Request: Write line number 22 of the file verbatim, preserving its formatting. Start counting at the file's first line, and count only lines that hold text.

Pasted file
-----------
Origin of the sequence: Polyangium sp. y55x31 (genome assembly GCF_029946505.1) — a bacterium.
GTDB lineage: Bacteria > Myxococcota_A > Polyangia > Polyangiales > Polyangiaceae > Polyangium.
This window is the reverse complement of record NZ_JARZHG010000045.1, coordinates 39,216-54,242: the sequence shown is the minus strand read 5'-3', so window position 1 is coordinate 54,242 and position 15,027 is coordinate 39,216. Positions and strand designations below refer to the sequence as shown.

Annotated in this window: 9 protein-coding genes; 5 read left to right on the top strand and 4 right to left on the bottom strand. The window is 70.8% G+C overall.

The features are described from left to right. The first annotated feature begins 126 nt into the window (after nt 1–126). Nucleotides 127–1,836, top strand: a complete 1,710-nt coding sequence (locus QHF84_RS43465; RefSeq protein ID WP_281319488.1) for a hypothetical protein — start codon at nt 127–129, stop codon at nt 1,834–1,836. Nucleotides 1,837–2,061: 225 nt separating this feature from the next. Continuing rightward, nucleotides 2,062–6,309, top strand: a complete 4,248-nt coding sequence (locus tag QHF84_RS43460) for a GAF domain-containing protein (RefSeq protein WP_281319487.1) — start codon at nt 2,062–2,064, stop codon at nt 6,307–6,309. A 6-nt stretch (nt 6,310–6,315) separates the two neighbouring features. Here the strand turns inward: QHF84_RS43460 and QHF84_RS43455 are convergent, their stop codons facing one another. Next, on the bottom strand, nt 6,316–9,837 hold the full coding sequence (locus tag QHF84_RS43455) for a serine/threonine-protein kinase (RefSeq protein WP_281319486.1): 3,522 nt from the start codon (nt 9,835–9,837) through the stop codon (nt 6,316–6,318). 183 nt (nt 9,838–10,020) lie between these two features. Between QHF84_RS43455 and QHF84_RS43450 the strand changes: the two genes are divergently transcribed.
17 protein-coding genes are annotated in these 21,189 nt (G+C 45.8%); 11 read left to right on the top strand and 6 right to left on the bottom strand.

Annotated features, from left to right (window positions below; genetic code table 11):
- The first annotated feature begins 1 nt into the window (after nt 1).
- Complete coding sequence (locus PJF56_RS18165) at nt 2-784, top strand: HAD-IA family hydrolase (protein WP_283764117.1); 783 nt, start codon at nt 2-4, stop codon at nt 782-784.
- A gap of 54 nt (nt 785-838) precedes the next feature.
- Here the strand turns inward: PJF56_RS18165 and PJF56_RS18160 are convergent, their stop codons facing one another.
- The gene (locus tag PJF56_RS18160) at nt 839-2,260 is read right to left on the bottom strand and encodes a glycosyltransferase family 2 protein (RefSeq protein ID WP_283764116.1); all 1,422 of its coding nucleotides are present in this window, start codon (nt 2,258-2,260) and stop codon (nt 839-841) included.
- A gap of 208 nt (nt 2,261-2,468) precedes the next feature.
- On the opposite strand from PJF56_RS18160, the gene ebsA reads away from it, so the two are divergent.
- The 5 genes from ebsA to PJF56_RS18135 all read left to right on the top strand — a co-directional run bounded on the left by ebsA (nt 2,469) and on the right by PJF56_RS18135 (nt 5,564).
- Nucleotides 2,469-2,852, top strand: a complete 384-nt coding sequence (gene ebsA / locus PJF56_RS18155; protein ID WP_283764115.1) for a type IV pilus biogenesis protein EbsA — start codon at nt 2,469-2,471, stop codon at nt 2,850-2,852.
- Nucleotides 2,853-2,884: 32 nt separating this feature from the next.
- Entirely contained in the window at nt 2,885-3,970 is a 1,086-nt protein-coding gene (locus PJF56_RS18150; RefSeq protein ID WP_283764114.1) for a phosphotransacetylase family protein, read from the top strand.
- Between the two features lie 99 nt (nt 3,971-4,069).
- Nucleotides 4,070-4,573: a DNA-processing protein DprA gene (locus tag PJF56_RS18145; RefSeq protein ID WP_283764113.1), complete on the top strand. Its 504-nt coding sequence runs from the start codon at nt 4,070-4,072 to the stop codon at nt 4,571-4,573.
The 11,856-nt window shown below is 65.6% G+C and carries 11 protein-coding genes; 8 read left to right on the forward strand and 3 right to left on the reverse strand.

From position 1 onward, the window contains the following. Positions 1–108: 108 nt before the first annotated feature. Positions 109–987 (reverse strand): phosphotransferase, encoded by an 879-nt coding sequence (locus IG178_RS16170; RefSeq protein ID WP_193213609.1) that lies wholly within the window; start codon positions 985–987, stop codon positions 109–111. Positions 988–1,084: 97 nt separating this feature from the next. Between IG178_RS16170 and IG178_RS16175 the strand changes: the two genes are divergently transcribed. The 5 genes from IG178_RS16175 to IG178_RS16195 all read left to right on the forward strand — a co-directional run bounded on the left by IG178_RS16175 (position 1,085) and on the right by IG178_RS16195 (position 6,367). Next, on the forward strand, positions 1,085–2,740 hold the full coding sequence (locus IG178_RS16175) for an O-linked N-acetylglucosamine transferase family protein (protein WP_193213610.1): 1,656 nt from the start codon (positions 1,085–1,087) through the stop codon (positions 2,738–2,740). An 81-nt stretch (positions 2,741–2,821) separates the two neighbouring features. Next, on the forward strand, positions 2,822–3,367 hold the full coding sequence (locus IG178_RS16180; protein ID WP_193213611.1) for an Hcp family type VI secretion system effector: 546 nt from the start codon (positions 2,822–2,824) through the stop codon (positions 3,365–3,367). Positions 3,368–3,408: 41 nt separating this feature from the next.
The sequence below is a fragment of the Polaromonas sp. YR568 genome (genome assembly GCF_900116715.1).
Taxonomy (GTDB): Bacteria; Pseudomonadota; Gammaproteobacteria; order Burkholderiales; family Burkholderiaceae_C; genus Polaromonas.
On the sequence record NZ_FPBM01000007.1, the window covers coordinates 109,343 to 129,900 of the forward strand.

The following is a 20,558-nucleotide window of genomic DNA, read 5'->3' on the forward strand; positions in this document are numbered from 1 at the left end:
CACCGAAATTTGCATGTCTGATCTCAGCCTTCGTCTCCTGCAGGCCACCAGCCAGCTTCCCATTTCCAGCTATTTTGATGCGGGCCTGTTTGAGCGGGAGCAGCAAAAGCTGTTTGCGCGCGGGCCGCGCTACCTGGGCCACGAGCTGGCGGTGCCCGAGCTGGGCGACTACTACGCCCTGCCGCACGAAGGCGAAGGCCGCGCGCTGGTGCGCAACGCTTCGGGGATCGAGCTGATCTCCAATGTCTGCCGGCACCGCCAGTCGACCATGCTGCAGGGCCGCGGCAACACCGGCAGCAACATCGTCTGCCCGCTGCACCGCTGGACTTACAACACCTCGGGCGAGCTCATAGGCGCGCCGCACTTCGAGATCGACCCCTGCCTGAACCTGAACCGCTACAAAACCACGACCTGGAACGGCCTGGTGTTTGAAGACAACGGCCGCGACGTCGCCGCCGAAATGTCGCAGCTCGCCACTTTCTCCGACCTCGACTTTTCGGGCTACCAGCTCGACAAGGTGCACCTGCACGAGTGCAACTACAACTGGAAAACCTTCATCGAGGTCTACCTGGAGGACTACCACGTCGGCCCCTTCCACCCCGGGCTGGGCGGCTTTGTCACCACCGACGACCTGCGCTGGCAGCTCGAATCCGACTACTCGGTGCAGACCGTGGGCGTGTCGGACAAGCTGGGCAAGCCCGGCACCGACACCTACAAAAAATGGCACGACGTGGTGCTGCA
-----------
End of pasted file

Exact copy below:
From position 1 onward, the window contains the following. Positions 1–108: 108 nt before the first annotated feature. Positions 109–987 (reverse strand): phosphotransferase, encoded by an 879-nt coding sequence (locus IG178_RS16170; RefSeq protein ID WP_193213609.1) that lies wholly within the window; start codon positions 985–987, stop codon positions 109–111. Positions 988–1,084: 97 nt separating this feature from the next. Between IG178_RS16170 and IG178_RS16175 the strand changes: the two genes are divergently transcribed. The 5 genes from IG178_RS16175 to IG178_RS16195 all read left to right on the forward strand — a co-directional run bounded on the left by IG178_RS16175 (position 1,085) and on the right by IG178_RS16195 (position 6,367). Next, on the forward strand, positions 1,085–2,740 hold the full coding sequence (locus IG178_RS16175) for an O-linked N-acetylglucosamine transferase family protein (protein WP_193213610.1): 1,656 nt from the start codon (positions 1,085–1,087) through the stop codon (positions 2,738–2,740). An 81-nt stretch (positions 2,741–2,821) separates the two neighbouring features. Next, on the forward strand, positions 2,822–3,367 hold the full coding sequence (locus IG178_RS16180; protein ID WP_193213611.1) for an Hcp family type VI secretion system effector: 546 nt from the start codon (positions 2,822–2,824) through the stop codon (positions 3,365–3,367). Positions 3,368–3,408: 41 nt separating this feature from the next.